Alaska’s Sen. Murkowski asks ‘what more can we do’ to help the fire service
Alaska Sen. Lisa Murkowski sat down with FireRescue1 to discuss the needs of fire leaders, and how to ensure resources are available for wildfire prevention and disaster relief
This article, originally published on April 9, 2019, has been updated with current information
At the Congressional Fire Services Institute’s 2019 National Fire and Emergency Services Dinner and Symposium in April, caucus members were greeted by a new face making the rounds and discussing pressing issues with fire and EMS leaders from across the country.
Sen. Lisa Murkowski, R-Alaska, was asked to co-chair the Congressional Fire Caucus, filling the seat previously held by Sen. John McCain before his death in 2018.
“That was an honor,” Murkowski told FireRescue1. “[The Congressional Fire Institute] told me that I was respected throughout the fire service for my work, whether it was in the wildlands or with the chiefs and firefighters in the urban areas. It’s very humbling to be asked, and to take over from Sen. McCain was a very big honor.”
Murkowski's presence on the caucus was immediately felt by members of the CFI, as the organization honored her with the 2019 Legislator of the Year award.
“During my years in public service, I have always had a deep appreciation for our nation’s first responders,” Murkowski said in a press release. "The training, equipment and time commitment needed by firefighters to perform their work safely requires support from all levels of government. I have continued to advocate for support for important federal first responder programs, including the September 11th Victim Compensation Fund and the AFG and SAFER grant programs, because it’s the right thing to do.”
The health of first responders is a top priority
Murkowski has worked as an ally for the fire service in the past, co-sponsoring legislation with Sen. Bob Menendez, D-NJ, to create the Firefighter Cancer Registry, a voluntary national database of firefighters diagnosed with life-threatening diseases, which was signed into law in 2018.
First responder health is one of Murkowski’s top priorities and is a topic she planned to discuss in detail with fire leaders at the April 2019 symposium.
“We need to understand the association between cancer rates and firefighting so that we can do more to help in that area,” she said. “What more can we do to make sure we are being responsive to their needs; they are certainly responsive to ours.”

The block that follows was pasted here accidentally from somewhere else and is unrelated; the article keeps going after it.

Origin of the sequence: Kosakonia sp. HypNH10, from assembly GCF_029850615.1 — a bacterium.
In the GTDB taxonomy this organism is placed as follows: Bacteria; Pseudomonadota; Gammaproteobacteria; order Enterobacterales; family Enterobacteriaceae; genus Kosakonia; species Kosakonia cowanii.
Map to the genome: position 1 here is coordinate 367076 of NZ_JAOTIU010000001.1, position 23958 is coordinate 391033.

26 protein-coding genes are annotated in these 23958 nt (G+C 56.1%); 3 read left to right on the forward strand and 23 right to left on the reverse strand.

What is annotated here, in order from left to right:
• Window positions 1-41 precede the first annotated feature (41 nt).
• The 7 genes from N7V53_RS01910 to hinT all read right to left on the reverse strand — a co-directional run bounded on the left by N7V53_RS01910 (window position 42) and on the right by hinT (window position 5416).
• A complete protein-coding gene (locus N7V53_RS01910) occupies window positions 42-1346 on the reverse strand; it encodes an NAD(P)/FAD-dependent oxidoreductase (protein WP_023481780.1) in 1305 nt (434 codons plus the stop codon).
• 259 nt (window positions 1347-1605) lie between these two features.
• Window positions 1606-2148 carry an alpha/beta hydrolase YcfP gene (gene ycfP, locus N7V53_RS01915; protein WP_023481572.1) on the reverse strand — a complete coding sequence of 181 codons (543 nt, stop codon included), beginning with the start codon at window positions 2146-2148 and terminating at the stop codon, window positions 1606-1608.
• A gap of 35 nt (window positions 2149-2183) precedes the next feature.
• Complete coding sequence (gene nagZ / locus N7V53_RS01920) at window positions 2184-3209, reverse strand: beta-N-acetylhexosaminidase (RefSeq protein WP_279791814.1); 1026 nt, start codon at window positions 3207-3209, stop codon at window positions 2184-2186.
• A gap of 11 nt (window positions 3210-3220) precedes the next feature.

Murkowski is also one of only two GOP senators backing a permanent 9/11 victim compensation fund, to prevent advocates from having to return year after year to fight on behalf of those “who suffered physical harm or were killed as a result of the terrorist-related aircraft crashes of Sept. 11, 2001,” according to the VCF website.
It’s only natural to support the health of first responders, Murkowski said, as “they’re the ones that run into the danger while everybody else backs away.”
Putting a check on out-of-control wildfires
As a member of the Interior Appropriations Subcommittee, Murkowski has a front row seat to the number of resources being spent on wildfire prevention, and what more could be done to help fire leaders on the ground.
“We are seeing more and more of our land being consumed by these devastating fires,” she said. “They are costly from a host of different perspectives and, more certainly, it takes the lives of those brave men and women that are out there to provide that protection for us.”
Murkowski sees the issue as a combination of budget management, resource appropriation and policy changes.
“When you see more devastating wildfires that are, again, congregating on this urban interface, threatening property, threatening families, we’ve got a responsibility to look critically at how we can better manage our land and how we are better prepared to respond,” she said. “We have increased levels of drought, and with that we have insect infestation that kills off many of our trees, which contribute to the tinder on the forest floor.”
It becomes a domino effect, she noted.
“There are so many different factors that we are seeing come into play right now that are increasing the risk [of wildfires],” she said. “This is an extraordinarily big issue and it is becoming more of a significant issue as we’re seeing more wildfires around the nation.”
Investing resources in wildfire prevention
For Murkowski, particularly from her position on the Interior Appropriations Subcommittee, it is crucial to invest in tools and resources that not only assist in extinguishing wildfires but also prevent them from becoming catastrophic.
“It’s appropriately resourcing through the budget, making sure we have trained personnel,” she said. “ These are important investments: making sure that we’ve got as much safety as we can possibly offer, and that’s through good equipment, that’s through exceptional training.”
“As a member of the Homeland Security Appropriations Subcommittee, I’ve put fire grants and SAFER on my wish list every year, and so for 2019, we’re funding these programs,” Murkowski said. “I think that what we need to do is make sure that we continue to place a priority to ensure that there is a recognized need, not just by those of us on the appropriations committee, but those of our colleagues around the country.”
Above all, Murkowski wants to provide a receptive ear to the needs of first responders.
“We want to make sure that, whether it’s fire, rescue or EMS professionals, we’re there to help them,” she said.